After Douglass died, his will leaving Cedar Hill to Helen was ruled invalid, because it lacked enough witness signatures. Douglass’ children wished to sell the estate, but Helen wanted it as a memorial to Frederick Douglass. She worked to raise funds to establish it as a memorial, with the help of African American women including Hallie Quinn Brown. Helen Pitts Douglass lectured her husband's history to bring in funds and raise public interest. She was able to buy the house and adjoining acres, though it was heavily mortgaged.

She also worked to have a bill passed that would incorporate the Frederick Douglass Memorial and Historical Association. The bill, as originally written, would have had Douglass’ remains moved from Mount Hope Cemetery to Cedar Hill. Douglass’ youngest son, Charles R. Douglass, protested, citing his father's wish to be buried at Mount Hope - and insulting Helen as a mere "companion" for Douglass's later years as well.

Despite this objection, Helen was able to get the bill passed through Congress to establish the memorial association. As a sign of respect, however, Frederick Douglass’ remains were not moved to Cedar Hill; Helen instead was buried at Mount Hope as well in 1903. Helen completed her memorial volume about Frederick Douglass in 1901.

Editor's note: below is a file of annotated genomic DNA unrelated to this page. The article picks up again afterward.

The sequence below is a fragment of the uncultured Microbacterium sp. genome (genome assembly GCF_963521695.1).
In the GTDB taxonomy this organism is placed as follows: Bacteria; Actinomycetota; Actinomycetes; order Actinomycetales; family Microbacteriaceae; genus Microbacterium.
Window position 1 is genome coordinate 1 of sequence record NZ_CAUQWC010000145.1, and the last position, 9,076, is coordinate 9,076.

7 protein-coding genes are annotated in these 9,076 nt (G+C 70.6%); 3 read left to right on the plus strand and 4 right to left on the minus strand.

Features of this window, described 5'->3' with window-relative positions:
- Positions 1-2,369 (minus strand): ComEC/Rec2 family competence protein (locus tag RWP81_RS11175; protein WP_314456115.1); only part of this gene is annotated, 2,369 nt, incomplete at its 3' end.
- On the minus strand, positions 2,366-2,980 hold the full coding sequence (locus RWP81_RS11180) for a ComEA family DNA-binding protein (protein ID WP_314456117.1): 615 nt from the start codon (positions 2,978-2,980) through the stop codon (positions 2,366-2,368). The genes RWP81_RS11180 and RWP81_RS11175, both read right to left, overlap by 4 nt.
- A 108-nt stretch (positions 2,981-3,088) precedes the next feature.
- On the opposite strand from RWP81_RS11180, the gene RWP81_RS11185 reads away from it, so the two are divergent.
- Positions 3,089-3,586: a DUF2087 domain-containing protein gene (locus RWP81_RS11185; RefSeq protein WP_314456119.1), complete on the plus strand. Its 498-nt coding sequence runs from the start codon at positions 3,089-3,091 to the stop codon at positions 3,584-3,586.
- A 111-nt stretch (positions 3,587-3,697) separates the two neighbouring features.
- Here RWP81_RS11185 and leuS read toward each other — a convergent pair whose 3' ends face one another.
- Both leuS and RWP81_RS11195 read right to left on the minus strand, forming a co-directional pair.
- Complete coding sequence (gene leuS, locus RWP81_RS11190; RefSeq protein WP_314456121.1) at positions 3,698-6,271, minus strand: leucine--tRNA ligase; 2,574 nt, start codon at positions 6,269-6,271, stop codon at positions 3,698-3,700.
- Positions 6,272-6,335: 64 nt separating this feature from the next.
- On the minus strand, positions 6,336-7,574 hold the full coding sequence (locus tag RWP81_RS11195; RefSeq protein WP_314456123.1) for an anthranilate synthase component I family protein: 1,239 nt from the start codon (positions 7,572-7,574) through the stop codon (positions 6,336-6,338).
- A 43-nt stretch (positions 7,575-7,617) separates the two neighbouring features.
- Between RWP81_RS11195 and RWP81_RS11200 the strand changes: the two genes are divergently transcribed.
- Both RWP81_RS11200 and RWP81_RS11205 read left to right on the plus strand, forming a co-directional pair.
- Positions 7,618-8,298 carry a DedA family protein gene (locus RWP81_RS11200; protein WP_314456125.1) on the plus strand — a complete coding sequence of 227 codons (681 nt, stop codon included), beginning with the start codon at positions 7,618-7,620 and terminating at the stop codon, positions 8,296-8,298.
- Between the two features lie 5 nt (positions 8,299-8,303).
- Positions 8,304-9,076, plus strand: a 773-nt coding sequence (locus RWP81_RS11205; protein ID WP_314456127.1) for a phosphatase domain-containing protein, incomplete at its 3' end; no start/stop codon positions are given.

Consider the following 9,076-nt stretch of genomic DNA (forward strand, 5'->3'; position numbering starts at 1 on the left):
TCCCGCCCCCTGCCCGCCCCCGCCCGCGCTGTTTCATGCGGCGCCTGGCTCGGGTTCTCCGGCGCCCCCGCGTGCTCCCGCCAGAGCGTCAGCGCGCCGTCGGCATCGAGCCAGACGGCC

Near the end of her life, Helen Douglass became weakened, and was unable to continue her travels and lectures. She enlisted the Rev. Francis Grimké in the cause. He convinced Helen Douglass to agree that if the mortgage had not been paid at her death, the money raised from the property being sold would go to college scholarships in Frederick Douglass’ name.

The National Association of Colored Women was able, after Helen Douglass’ death, to purchase the property, and to keep the estate as a memorial, as Helen Douglass had envisioned. Since 1962, the Frederick Douglass Memorial Home has been under the administration of the National Park Service. In 1988, it became the Frederick Douglass National Historic Site.

Sources

  • Douglass, Frederick. Life and Times of Frederick Douglass. 1881.
  • Douglass, Helen Pitts. In Memoriam: Frederick Douglass. 1901.
  • Harper, Michael S. “The love letters of Helen Pitts.” TriQuarterly. 1997.
  • "Marriage of Frederick Douglass." The New York Times, 25 Jan. 1884. https://www.nytimes.com/1884/01/25/archives/marriage-of-frederick-douglass.html